Portugal: Porto

Porto is the second largest city in Portugal after Lisbon, it is a coastal city in northwest Portugal known for its steel bridges, narrow cobbled streets and picturesque river front. It’s a true gem. I loved my one-day trip here. Porto has become one of Western Europe’s most popular attraction and it’s easy to understand why after spending the day here.

The Ribeira District is one of the highlights and also the oldest district in the city – the narrow cobbled streets and antique houses really set the tone of this unique city. There are many cafes, restaurants and souvenir shops found all-over as you make your way downhill to the real highlights – the Douro River, Ponte de Dom Luis l (steel bridge) and the scenic backdrop of the vivid roof and building colors. It’s so beautiful!

The combination of soft colors and ocean breeze make this place feel so relaxing. There are loads of tourists found at every nook and cranny of this old town, the highlight is the view after crossing the Ponte de Dom Luis l, but walking across the bridge itself is really cool too. You can feel the ocean breeze and snap memorable pictures along the way. Once you get across there are several vendors selling and sampling wine for reasonable fees. I sat on one of the benches and just watched the boat cruises come and go – it was very relaxing!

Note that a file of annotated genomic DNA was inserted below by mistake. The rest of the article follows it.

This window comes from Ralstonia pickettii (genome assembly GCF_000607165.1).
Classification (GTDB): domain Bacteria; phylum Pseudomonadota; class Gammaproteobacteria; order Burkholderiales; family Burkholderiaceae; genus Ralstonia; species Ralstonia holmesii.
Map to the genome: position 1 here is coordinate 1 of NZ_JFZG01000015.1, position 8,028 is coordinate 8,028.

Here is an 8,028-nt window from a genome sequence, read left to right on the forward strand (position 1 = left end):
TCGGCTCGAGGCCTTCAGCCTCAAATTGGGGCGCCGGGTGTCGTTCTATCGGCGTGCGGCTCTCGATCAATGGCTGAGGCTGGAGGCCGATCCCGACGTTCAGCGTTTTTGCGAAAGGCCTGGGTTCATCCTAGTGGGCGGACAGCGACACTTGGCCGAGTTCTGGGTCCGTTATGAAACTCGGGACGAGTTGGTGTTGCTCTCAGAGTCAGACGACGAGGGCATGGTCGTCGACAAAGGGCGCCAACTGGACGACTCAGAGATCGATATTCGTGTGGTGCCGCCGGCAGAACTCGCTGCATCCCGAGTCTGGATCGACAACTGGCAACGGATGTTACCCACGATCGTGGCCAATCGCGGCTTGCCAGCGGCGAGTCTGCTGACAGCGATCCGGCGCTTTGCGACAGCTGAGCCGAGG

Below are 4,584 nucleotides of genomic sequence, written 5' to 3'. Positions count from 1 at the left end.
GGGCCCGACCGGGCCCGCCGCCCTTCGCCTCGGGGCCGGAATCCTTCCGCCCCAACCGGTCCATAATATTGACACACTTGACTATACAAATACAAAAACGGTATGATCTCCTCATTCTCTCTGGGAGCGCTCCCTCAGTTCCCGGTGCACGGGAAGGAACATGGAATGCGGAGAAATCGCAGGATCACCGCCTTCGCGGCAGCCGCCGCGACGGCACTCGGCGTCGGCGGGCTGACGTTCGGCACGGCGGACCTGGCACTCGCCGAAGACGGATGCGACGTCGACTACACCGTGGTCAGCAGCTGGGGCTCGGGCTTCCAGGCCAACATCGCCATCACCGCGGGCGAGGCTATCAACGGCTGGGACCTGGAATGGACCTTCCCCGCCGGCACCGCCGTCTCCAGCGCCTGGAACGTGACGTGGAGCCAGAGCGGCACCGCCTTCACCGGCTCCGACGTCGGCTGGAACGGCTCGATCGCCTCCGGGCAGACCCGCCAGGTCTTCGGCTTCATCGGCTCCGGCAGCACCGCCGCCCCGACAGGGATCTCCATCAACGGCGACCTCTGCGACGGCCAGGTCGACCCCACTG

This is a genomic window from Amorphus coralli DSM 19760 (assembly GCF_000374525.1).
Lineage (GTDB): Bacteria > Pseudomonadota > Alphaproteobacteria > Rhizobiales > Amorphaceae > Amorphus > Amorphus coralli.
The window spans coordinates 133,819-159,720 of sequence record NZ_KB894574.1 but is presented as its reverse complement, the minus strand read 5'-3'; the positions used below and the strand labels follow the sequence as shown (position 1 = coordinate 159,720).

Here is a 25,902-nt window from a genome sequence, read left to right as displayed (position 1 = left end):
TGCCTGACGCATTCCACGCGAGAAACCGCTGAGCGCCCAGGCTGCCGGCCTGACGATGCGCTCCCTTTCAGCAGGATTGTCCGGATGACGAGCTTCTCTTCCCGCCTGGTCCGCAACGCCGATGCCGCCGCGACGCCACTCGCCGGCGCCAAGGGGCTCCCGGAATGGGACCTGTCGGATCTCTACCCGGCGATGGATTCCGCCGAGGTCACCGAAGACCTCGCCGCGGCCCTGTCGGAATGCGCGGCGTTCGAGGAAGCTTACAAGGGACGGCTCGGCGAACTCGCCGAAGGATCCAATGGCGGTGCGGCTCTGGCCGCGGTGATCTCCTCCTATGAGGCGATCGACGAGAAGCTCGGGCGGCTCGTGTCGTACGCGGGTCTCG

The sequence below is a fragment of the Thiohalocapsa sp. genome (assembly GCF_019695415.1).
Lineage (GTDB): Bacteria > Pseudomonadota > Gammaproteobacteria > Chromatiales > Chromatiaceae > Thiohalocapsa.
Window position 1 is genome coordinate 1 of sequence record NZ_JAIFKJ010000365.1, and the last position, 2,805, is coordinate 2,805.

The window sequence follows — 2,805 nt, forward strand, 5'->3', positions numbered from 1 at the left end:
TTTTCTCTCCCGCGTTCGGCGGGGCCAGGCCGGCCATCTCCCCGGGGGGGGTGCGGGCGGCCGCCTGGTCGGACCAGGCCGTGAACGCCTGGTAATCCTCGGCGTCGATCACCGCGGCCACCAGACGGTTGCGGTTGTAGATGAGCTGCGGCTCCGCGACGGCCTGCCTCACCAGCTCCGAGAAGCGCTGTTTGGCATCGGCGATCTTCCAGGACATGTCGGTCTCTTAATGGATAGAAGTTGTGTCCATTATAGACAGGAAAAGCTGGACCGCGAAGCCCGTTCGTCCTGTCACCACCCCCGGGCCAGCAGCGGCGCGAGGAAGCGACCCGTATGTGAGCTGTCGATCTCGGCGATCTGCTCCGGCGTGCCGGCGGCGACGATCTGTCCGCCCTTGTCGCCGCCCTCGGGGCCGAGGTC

The bridge was built in 1886 and it is the highlight of Porto, it can be crossed from the upper or lower section – the bridge links Porto and Gaia. I didn’t cross it from the top or see it at night, but it apparently it is a spectacular experience in these other options too.

To fully take in all Porto has to offer it’ll easily take two days – there are several districts to be explored, boat cruises to be taken and Port cellars and Port tasting to be experienced. I was solo traveling otherwise I would have opted for spending minimum of two days here. If you do decide to stay for more than a day do visit: the Baixa district, Ribeira district, Vila de Gaia, Douro River via boat cruise and the Forza district.

The peak season is from June to August, these are the hot and dry seasons of the year which is ideal for visiting the coast. During the peak season most hotels and rooms for rent become fully booked, so it’s best to plan a visit here with adequate time. Flying directly to Porto has also become popular – weekends are of course the most expensive times to travel to Porto, and again it’s best to plan ahead for the best prices.

It took about 3 hours one-way to travel from Lisbon to Porto and I payed about 30€ total for the tourist ticket. The ticket I purchased was from Lisbon-Oriente to Porto-Campanha then I boarded the train from Campanha Station to Sao Bento Station – at no additional cost. Once you arrive at Sao Bento Station grab a map and start making your way down the hill through one of the many narrow cobble streets.

The Lisbon-Porto train ride was really comfortable and I felt the price was more than fair – overall my trip to Porto wasn’t expensive and I got to explore a very cool part of Portugal. After spending about a week in this beautiful country, I thought Portugal was simply great, it exceeded my expectations. Portugal is a country that should not be overlooked if visiting Europe. I loved it. Happy Travels!